To sleep like a baby has got be the ultimate luxury. But dangers lurk even while your baby sleeps! As a parent, you need to be aware of all that can go wrong. No, you don’t need to worry about every sneeze and sniffle. But you do need to have an awareness about your baby’s body rhythm.
SIDS is something all new parents worry about. But there is another sleep-related danger not many talk about. Yes, we are talking about sleep apnea.
What Is Sleep Apnea In Babies?
Anybody can suffer from sleep apnea, including your baby. It is a serious problem where our normal breathing stops many times while we sleep. There are three kinds of sleep apnea:
- Obstructive Sleep Apnea (OSA): This type of sleep apnea is caused by a blockage.
- Central Sleep Apnea: This is caused because the brain forgets to ‘tell’ the muscles to breathe.
- Mixed Apnea: This is a condition where OSA and Central Sleep Apnea co-exist.
In babies, central apnea is the most common form of apnea. While for adults a
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What Causes Sleep Apnea In Babies?
There are several causes that can lead to sleep apnea. Here are the major ones:
Premature babies are at a higher risk of apnea. The more premature the baby, the higher the chances of apnea. In fact, prematurity is the biggest cause of baby sleep apnea.
2. Bleeding In The Brain:
Premature babies can suffer from brain bleeds. This too can lead sleep apnea.
Exposure to drugs while in the womb too can lead to incidents of apnea.
4. Congenital Defects:
Certain conditions like Down Syndrome can make the risk of sleep apnea increase manifold in babies.
5. Imbalance In Body Chemistry:
Some babies may develop sleep apnea due to an imbalance in body chemistry. These babies may have an incorrect amount of calcium or glucose in their body.
Some other causes of sleep apnea in babies include:
- Birth defect
- Respiratory disorders
- Reflux or GERD
- Heart problems
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Symptoms Of Sleep Apnea In Babies:
It is normal for babies younger than six months to have irregular breathing. If you notice your infant, you’ll see that she goes through periods of rapid breathing, followed by slower breathing. She can even pause for as long as 15 seconds before she breathes normally again. This is common among babies and nothing to worry about.
But if your baby shows any of the following baby sleep apnea symptoms, you should discuss it with your pediatrician.
- Pause between breaths that last 20 seconds or more
- Gasping for breathe
- Face or body turning blue
- Limp body
- Slow heartbeat
If you notice any of last three symptoms, call an ambulance. Remember, sleep apnea can be fatal. As your baby stops breathing, the level of oxygen in her body drops. This can lead to bradycardia or a drop in your baby’s heart rate. That is why it is important to get a correct diagnosis as soon as possible.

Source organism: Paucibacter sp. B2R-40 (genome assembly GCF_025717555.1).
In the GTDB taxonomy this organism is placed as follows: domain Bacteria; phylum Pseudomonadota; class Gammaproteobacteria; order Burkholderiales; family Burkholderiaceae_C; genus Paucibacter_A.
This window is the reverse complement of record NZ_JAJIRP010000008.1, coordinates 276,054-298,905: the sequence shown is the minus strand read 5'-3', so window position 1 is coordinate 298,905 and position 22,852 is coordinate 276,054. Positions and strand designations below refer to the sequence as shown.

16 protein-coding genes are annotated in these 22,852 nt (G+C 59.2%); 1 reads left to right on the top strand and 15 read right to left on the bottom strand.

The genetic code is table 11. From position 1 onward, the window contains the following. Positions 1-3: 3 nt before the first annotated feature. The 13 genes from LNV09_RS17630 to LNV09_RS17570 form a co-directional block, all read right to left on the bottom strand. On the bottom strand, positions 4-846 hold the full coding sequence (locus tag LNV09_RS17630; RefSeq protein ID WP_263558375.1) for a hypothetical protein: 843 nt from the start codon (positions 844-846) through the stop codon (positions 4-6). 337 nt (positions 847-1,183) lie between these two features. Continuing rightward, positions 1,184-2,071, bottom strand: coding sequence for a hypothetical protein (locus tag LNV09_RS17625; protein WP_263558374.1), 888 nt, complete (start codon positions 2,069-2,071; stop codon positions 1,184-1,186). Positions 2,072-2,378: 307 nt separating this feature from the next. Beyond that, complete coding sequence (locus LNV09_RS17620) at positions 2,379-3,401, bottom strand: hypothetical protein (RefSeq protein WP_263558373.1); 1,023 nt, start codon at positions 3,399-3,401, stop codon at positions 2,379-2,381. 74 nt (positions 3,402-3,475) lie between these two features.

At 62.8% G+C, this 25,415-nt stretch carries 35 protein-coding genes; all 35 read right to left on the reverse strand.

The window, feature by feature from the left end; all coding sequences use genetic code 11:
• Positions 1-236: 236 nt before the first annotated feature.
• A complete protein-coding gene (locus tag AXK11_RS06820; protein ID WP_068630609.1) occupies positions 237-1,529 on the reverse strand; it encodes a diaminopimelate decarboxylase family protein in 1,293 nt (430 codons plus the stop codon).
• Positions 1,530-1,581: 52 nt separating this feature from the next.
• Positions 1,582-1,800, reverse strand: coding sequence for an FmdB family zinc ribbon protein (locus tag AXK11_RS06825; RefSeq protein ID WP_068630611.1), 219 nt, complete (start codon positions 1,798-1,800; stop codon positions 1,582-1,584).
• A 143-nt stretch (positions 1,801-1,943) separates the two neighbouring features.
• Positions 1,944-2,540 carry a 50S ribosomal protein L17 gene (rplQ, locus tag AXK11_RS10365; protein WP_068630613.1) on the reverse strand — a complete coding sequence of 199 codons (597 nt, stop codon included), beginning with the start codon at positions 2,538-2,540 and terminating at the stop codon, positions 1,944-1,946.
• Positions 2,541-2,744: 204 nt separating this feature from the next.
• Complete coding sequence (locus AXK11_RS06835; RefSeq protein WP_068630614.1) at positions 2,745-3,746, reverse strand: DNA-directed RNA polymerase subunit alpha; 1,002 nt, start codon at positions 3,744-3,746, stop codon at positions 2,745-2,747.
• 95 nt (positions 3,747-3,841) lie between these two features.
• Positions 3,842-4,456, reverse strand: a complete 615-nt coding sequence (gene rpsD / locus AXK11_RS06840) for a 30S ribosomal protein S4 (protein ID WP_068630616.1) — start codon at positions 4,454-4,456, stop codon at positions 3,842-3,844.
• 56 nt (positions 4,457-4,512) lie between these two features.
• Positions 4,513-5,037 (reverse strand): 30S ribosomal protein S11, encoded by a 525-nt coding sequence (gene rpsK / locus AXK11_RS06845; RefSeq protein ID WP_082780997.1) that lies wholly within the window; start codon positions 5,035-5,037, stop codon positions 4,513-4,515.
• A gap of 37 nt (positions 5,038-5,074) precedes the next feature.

If you suspect your baby has sleep apnea, don’t hesitate to discuss it with your doctor. She will run a number of tests to get the right diagnosis. The tests will include measuring the amount of oxygen in your baby’s body, monitoring her breathing and heart rate, and even an X-ray. The most common test used to diagnose sleep apnea is called a polysomnogram. You may even be referred to a sleep specialist or an apnea specialist.
Treating Sleep Apnea:
Even though it sounds scary, sleep apnea can be managed easily. The treatment plan depends on the severity of the symptoms your baby exhibits. If the symptoms are mild, your doctor may simply suggest monitoring your baby’s heart rate and breathing. In the case of more serious symptoms, your baby may be given medication to stimulate her central nervous system.
If your baby has OSA, she might need a CPAP. The CPAP is a special device that makes breathing easier and keeps the airway open.
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When To Call For Help?
If you notice your baby not breathing, try to wake her up. If she doesn’t respond, call an ambulance. If your baby’s forehead or trunk looks blue, you need to rush. But remember that it is normal for your baby’s hands, feet, and the area around the mouth to be bluish.
Even before the ambulance arrives, you can begin infant CPR. If you don’t already know how to administer it, learn today. A few minutes of CPR before help arrives can save your baby’s life.
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Knowledge is power. Read up on sleep apnea to make sure you know all there’s to know about it. And also learn to administer infant CPR. Not only is it a must if your baby has sleep apnea, it is something all parents should have in their skill set. You never know when you’ll need it!
Have you noticed episodes of sleep apnea in your baby? What other symptoms does your baby exhibit? Tell us about your experience with sleep apnea in the comments section below.
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